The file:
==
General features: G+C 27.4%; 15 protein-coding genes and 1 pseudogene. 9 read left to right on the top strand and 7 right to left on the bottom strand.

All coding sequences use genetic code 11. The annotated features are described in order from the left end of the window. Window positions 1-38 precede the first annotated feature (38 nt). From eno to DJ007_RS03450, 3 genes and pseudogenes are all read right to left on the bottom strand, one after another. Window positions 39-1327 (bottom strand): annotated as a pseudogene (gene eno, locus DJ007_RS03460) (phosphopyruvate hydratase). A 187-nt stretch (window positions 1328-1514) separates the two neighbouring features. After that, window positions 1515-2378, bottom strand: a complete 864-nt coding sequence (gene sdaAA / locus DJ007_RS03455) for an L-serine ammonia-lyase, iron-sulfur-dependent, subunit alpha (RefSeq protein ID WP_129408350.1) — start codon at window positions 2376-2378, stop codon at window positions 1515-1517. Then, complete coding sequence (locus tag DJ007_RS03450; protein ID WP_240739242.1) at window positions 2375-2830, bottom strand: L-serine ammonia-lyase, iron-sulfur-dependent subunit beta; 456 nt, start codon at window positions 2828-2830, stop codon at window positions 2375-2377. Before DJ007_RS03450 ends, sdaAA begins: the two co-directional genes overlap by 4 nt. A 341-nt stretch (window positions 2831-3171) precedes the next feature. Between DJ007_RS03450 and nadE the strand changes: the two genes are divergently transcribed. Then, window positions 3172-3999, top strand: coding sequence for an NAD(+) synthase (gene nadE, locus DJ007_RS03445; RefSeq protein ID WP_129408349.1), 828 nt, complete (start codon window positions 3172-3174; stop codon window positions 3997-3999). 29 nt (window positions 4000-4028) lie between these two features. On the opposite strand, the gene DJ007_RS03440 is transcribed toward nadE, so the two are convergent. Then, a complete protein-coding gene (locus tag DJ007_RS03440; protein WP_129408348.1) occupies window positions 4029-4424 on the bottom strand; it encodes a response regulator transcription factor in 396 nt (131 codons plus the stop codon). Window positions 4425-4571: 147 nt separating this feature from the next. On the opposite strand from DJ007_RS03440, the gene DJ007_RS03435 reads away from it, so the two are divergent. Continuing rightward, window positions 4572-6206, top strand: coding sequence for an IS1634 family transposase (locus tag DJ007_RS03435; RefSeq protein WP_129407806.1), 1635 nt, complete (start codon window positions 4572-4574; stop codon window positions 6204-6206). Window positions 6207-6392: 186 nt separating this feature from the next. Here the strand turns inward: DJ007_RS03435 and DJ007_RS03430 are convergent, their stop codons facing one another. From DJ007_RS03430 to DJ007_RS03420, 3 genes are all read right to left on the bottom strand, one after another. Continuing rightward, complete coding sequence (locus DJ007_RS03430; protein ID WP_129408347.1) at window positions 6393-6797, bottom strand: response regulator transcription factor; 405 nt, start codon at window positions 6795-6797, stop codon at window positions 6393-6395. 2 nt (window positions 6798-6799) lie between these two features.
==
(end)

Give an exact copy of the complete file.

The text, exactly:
General features: G+C 27.4%; 15 protein-coding genes and 1 pseudogene. 9 read left to right on the top strand and 7 right to left on the bottom strand.

All coding sequences use genetic code 11. The annotated features are described in order from the left end of the window. Window positions 1-38 precede the first annotated feature (38 nt). From eno to DJ007_RS03450, 3 genes and pseudogenes are all read right to left on the bottom strand, one after another. Window positions 39-1327 (bottom strand): annotated as a pseudogene (gene eno, locus DJ007_RS03460) (phosphopyruvate hydratase). A 187-nt stretch (window positions 1328-1514) separates the two neighbouring features. After that, window positions 1515-2378, bottom strand: a complete 864-nt coding sequence (gene sdaAA / locus DJ007_RS03455) for an L-serine ammonia-lyase, iron-sulfur-dependent, subunit alpha (RefSeq protein ID WP_129408350.1) — start codon at window positions 2376-2378, stop codon at window positions 1515-1517. Then, complete coding sequence (locus tag DJ007_RS03450; protein ID WP_240739242.1) at window positions 2375-2830, bottom strand: L-serine ammonia-lyase, iron-sulfur-dependent subunit beta; 456 nt, start codon at window positions 2828-2830, stop codon at window positions 2375-2377. Before DJ007_RS03450 ends, sdaAA begins: the two co-directional genes overlap by 4 nt. A 341-nt stretch (window positions 2831-3171) precedes the next feature. Between DJ007_RS03450 and nadE the strand changes: the two genes are divergently transcribed. Then, window positions 3172-3999, top strand: coding sequence for an NAD(+) synthase (gene nadE, locus DJ007_RS03445; RefSeq protein ID WP_129408349.1), 828 nt, complete (start codon window positions 3172-3174; stop codon window positions 3997-3999). 29 nt (window positions 4000-4028) lie between these two features. On the opposite strand, the gene DJ007_RS03440 is transcribed toward nadE, so the two are convergent. Then, a complete protein-coding gene (locus tag DJ007_RS03440; protein WP_129408348.1) occupies window positions 4029-4424 on the bottom strand; it encodes a response regulator transcription factor in 396 nt (131 codons plus the stop codon). Window positions 4425-4571: 147 nt separating this feature from the next. On the opposite strand from DJ007_RS03440, the gene DJ007_RS03435 reads away from it, so the two are divergent. Continuing rightward, window positions 4572-6206, top strand: coding sequence for an IS1634 family transposase (locus tag DJ007_RS03435; RefSeq protein WP_129407806.1), 1635 nt, complete (start codon window positions 4572-4574; stop codon window positions 6204-6206). Window positions 6207-6392: 186 nt separating this feature from the next. Here the strand turns inward: DJ007_RS03435 and DJ007_RS03430 are convergent, their stop codons facing one another. From DJ007_RS03430 to DJ007_RS03420, 3 genes are all read right to left on the bottom strand, one after another. Continuing rightward, complete coding sequence (locus DJ007_RS03430; protein ID WP_129408347.1) at window positions 6393-6797, bottom strand: response regulator transcription factor; 405 nt, start codon at window positions 6795-6797, stop codon at window positions 6393-6395. 2 nt (window positions 6798-6799) lie between these two features.